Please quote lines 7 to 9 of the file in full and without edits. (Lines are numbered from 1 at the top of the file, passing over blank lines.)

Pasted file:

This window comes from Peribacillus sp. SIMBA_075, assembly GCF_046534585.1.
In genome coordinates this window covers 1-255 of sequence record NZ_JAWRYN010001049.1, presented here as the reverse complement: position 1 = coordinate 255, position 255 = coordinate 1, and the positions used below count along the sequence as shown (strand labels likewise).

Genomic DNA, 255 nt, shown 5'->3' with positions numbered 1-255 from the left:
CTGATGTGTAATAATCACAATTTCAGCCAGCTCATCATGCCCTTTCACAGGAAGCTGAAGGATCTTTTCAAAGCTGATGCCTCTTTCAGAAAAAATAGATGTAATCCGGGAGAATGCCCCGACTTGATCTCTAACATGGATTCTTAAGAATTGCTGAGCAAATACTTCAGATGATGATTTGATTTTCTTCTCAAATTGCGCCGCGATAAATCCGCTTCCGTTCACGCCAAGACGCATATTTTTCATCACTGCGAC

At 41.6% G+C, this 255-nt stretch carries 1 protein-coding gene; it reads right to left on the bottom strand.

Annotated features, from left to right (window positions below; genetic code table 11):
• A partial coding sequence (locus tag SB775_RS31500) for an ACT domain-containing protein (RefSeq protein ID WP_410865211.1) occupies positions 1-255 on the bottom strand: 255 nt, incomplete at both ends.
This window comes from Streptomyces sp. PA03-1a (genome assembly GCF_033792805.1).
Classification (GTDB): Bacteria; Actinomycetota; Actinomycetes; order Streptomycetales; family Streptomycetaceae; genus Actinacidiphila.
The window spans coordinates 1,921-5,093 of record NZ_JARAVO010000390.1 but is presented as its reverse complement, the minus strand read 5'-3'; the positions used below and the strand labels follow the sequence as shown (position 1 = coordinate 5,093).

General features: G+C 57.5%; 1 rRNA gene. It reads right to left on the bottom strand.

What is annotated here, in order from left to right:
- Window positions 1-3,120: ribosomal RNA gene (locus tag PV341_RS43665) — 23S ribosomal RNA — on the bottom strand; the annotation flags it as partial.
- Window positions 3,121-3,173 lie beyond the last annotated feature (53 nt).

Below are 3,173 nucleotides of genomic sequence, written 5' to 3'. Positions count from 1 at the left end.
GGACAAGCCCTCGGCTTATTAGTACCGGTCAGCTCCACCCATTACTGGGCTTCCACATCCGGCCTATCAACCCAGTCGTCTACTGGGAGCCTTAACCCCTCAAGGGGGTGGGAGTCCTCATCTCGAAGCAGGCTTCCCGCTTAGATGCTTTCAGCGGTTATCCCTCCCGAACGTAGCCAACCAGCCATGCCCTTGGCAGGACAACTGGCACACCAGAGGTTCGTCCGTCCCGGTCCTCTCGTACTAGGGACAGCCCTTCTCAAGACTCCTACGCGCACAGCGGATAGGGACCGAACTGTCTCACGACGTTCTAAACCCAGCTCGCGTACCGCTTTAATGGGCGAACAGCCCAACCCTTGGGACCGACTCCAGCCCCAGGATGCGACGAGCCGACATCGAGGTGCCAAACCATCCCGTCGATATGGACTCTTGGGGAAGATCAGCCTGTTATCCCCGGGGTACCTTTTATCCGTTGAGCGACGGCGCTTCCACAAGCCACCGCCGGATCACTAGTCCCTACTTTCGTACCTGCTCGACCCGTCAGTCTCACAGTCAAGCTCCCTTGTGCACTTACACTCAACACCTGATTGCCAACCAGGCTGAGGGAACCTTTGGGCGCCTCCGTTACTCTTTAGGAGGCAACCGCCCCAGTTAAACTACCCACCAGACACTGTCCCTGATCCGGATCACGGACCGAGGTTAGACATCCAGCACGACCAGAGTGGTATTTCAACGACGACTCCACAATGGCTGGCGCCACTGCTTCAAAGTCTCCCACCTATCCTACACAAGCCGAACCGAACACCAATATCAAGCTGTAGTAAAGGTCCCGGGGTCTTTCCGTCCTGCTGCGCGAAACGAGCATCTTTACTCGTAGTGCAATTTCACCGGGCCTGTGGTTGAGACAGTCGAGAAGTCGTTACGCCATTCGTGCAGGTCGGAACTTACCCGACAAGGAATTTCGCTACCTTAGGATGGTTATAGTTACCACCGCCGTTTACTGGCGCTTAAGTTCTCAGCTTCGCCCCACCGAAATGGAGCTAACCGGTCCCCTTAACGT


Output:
• A partial coding sequence (locus tag SB775_RS31500) for an ACT domain-containing protein (RefSeq protein ID WP_410865211.1) occupies positions 1-255 on the bottom strand: 255 nt, incomplete at both ends.
This window comes from Streptomyces sp. PA03-1a (genome assembly GCF_033792805.1).
Classification (GTDB): Bacteria; Actinomycetota; Actinomycetes; order Streptomycetales; family Streptomycetaceae; genus Actinacidiphila.